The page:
Isolation and characterization of Shiga toxin-producing Escherichia coli (STEC) and enteropathogenic Escherichia coli (EPEC) from calves and lambs with diarrhoea in India


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Abstract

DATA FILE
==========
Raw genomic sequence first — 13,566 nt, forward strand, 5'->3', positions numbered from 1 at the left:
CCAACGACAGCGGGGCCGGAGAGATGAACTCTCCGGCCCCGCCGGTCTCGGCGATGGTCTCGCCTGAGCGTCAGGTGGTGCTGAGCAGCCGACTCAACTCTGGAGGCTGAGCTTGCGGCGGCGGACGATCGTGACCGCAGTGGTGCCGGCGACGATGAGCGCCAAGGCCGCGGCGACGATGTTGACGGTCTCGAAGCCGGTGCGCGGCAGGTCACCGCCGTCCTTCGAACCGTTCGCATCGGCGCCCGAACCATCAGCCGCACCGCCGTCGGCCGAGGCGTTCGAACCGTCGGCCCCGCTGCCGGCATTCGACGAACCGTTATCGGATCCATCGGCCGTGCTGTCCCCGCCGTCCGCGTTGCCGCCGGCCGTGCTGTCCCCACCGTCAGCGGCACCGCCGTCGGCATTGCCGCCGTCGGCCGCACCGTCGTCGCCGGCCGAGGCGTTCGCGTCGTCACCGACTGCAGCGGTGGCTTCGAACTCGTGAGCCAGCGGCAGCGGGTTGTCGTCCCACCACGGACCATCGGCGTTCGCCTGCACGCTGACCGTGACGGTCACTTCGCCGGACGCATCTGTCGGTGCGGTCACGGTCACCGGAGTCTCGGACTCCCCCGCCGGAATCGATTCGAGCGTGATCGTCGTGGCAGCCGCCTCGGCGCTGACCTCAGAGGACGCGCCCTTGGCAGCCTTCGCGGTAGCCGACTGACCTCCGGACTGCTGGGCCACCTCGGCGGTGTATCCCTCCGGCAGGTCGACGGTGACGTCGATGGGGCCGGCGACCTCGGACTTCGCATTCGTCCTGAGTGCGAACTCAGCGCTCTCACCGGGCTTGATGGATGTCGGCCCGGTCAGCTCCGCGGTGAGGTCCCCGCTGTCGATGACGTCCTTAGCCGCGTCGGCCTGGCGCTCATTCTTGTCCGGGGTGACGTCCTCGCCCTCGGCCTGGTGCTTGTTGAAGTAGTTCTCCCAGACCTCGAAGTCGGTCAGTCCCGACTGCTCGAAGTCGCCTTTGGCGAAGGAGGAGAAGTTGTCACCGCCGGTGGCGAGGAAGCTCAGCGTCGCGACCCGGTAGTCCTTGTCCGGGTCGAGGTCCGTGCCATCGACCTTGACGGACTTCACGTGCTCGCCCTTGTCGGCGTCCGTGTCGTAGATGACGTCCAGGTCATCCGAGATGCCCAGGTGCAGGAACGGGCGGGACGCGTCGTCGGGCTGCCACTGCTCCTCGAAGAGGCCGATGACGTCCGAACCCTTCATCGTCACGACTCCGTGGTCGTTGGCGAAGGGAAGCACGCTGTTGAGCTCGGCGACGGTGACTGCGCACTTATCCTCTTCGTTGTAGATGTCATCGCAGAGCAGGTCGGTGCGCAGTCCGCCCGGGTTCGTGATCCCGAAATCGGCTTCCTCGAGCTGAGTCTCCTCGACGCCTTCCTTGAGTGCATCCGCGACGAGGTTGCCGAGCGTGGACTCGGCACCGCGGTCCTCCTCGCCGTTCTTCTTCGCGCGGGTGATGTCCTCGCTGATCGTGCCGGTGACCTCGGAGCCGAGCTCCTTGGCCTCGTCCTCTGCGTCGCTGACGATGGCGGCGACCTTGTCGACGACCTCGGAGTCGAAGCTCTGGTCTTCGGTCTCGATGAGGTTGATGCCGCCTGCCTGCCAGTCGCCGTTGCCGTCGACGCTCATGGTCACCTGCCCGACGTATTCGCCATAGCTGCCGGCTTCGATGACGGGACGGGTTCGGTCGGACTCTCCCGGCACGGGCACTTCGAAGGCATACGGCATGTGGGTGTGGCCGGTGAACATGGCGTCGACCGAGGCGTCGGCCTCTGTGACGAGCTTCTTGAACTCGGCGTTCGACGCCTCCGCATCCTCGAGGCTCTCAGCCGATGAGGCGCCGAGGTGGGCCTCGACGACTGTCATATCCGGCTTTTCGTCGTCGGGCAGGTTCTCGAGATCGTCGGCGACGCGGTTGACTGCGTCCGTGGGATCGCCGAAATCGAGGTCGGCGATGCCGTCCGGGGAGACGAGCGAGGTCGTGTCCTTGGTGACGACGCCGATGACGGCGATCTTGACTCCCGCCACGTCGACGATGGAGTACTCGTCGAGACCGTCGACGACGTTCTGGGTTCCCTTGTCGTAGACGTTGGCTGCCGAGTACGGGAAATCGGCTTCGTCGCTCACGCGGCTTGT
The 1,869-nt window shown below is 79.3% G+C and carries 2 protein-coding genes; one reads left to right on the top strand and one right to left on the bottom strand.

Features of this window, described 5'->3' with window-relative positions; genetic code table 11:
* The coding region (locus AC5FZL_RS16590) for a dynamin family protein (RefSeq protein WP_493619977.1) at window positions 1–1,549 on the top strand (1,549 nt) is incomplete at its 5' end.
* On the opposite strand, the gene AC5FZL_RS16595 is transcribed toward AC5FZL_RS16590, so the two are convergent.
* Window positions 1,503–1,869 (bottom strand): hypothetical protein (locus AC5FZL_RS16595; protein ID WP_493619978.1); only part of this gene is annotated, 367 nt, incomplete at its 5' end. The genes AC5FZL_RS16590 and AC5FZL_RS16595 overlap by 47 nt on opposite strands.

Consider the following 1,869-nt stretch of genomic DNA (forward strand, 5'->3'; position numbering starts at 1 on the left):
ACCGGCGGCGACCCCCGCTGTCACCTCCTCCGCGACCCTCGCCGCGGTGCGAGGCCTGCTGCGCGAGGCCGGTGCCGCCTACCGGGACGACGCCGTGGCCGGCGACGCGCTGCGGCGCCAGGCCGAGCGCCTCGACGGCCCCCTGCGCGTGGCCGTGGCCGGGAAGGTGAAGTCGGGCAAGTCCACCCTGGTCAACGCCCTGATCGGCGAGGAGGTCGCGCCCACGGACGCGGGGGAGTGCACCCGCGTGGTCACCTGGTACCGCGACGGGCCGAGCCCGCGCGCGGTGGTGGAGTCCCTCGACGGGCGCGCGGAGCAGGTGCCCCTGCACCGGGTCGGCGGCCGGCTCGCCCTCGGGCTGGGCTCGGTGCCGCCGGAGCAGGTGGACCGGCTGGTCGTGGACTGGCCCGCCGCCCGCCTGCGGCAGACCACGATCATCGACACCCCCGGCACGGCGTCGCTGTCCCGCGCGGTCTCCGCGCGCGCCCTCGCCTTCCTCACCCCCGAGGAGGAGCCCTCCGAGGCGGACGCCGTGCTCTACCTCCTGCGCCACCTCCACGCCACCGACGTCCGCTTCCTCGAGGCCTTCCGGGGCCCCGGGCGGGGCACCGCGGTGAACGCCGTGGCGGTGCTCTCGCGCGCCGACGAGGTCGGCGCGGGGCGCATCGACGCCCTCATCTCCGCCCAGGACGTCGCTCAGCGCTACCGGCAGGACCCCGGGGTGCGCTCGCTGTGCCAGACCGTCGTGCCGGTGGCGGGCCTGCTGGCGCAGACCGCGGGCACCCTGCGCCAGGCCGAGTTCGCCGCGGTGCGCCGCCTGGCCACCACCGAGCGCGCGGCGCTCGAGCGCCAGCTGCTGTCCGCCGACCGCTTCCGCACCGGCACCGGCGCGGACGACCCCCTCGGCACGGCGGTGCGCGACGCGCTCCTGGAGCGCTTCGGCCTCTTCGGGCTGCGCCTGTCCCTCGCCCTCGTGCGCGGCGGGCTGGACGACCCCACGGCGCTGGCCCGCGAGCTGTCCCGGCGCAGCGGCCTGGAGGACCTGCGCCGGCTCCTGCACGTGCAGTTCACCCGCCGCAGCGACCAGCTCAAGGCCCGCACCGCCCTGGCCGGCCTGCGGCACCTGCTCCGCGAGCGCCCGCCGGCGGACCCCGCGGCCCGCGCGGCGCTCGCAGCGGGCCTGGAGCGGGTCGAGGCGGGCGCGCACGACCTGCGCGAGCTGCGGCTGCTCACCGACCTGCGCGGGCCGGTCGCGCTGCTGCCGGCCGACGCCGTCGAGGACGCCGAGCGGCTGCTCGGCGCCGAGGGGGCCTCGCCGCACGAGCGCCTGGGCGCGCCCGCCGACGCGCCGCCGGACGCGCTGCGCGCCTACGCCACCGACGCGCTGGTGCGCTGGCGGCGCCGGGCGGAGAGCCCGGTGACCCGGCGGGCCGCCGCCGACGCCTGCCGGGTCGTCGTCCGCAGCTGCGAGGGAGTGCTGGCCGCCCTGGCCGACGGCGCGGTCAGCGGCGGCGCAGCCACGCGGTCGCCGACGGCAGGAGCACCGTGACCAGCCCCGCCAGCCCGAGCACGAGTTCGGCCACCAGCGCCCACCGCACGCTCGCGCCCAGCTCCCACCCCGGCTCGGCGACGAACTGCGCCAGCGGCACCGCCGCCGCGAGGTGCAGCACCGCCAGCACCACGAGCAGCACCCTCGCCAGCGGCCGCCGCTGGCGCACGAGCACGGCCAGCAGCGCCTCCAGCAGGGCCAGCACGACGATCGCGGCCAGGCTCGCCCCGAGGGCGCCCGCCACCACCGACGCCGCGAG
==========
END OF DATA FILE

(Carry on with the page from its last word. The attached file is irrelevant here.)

AimsTo determine the prevalence and molecular characteristics of Shiga toxin-producing Escherichia coli (STEC) and enteropathogenic E. coli (EPEC) in calves and lambs with diarrhoea in India.Methods and ResultsFaecal samples originating from 391 calves and 101 lambs which had diarrhoea were screened for presence of E. coli. A total number of 309 (249 bovine and 60 ovine) E. coli strains were isolated. A total of 113 bovine and 15 ovine strains were subjected to multiplex polymerase chain reaction (m-PCR) for detection of stx1, stx2, eaeA and EHEC hlyA genes. STEC and EPEC belonging to different serogpoups were detected in 9·73% of calves studied. Six per cent and 26·66% of lambs studied were carrying STEC and EPEC, respectively. Majority of the STEC serogroups isolated in this study did not belong to those which have been identified earlier to be associated mainly with diarrhoea and enteritis in cattle and sheep outside India. The most frequent serogroup among bovine and ovine EPEC was O26 (40%). One of the most important STEC serogroup O157, known for certain life-threatening infections in humans, was isolated from both bovine and ovine faecal samples.ConclusionsA high percentage of STEC and EPEC belonging to different serogroups are prevalent in calves and lambs with diarrhoea in India and could be the cause of disease in them.Significance and Impact of the StudyThe study reports, for the first time, the isolation and characterization of STEC and EPEC serogroups associated with diarrhoea in calves and lambs in India. Many STEC and EPEC strains belonged to serogoups known for certain life-threatening diseases in humans.

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